Some apps, including the Common App — a standardized college app accepted at around 900 schools — may provide space to write about your experience during the pandemic, such as struggles you’ve faced or a new skill you’ve learned.
“The other thing I’ve heard from admissions officers is that they’ve been pleasantly surprised and, in some cases, amazed at what students have continued to do even during lockdown,” Hawkins says.
Your best app plays to your strengths
With the option to complete some essays or submit test scores, a strong application is the one that best shows what you’ve accomplished.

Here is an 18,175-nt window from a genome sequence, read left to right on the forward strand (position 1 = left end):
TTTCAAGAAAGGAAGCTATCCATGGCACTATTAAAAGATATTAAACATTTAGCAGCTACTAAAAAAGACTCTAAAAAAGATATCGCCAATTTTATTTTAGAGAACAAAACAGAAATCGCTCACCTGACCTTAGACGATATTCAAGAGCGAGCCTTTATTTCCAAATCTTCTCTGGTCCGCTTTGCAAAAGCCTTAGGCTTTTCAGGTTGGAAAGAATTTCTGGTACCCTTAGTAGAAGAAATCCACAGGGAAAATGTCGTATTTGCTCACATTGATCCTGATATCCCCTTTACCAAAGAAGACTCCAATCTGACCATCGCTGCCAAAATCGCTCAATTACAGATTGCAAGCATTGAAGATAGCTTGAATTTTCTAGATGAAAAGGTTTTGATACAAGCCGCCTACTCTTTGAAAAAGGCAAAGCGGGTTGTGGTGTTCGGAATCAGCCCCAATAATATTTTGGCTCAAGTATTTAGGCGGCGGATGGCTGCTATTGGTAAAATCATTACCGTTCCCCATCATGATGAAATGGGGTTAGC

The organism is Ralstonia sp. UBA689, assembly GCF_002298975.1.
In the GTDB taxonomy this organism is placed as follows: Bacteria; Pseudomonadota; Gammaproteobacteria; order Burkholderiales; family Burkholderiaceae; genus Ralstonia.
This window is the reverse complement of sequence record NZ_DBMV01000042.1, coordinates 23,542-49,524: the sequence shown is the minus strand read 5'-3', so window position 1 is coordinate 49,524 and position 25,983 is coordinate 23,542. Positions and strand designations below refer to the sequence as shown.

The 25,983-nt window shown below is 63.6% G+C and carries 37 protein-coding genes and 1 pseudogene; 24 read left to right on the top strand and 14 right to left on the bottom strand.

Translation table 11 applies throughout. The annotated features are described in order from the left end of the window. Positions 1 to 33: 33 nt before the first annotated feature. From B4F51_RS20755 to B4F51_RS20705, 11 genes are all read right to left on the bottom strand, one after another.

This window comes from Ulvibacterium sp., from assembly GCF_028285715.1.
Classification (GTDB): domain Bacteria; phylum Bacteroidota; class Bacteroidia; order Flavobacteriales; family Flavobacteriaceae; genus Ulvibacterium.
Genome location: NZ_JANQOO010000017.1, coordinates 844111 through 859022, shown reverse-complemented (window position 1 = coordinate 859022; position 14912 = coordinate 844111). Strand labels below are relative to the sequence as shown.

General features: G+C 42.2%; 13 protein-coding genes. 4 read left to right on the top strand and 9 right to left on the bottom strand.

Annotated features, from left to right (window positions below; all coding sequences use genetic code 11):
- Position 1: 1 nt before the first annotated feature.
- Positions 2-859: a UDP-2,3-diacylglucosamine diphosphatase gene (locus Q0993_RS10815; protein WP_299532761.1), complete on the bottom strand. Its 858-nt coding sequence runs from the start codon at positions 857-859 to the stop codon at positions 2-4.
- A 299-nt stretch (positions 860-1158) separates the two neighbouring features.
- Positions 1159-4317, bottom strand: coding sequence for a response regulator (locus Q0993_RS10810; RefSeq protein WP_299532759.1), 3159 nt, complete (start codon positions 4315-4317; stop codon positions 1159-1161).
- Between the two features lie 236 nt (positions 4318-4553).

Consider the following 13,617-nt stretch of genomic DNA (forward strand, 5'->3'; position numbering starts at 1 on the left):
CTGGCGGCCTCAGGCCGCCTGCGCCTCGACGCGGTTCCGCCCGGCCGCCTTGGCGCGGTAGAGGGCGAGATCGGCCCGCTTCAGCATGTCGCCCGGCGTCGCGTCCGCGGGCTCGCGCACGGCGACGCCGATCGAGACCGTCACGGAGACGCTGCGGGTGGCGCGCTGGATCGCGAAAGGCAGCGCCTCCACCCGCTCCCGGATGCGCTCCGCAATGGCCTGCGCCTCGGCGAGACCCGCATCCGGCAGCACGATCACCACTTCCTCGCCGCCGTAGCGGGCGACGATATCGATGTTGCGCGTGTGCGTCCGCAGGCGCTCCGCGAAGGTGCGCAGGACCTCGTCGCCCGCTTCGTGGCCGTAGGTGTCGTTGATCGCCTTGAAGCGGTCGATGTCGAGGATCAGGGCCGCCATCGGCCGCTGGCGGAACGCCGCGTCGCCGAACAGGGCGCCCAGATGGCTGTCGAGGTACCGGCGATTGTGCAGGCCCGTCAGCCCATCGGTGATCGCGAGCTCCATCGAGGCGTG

If you took the ACT or SAT and got a score that will help support your application, send it to the college you are applying to. But if you didn’t get a score you want to include in your application, don’t include it, says Christine Harper, associate vice president for student success and director of enrollment at the University of Kentucky.
“We will use what benefits the student the most,” says Harper. With part of the application now optional, students should look back on everything they have done and present the best version of themselves to a college, adds Harper.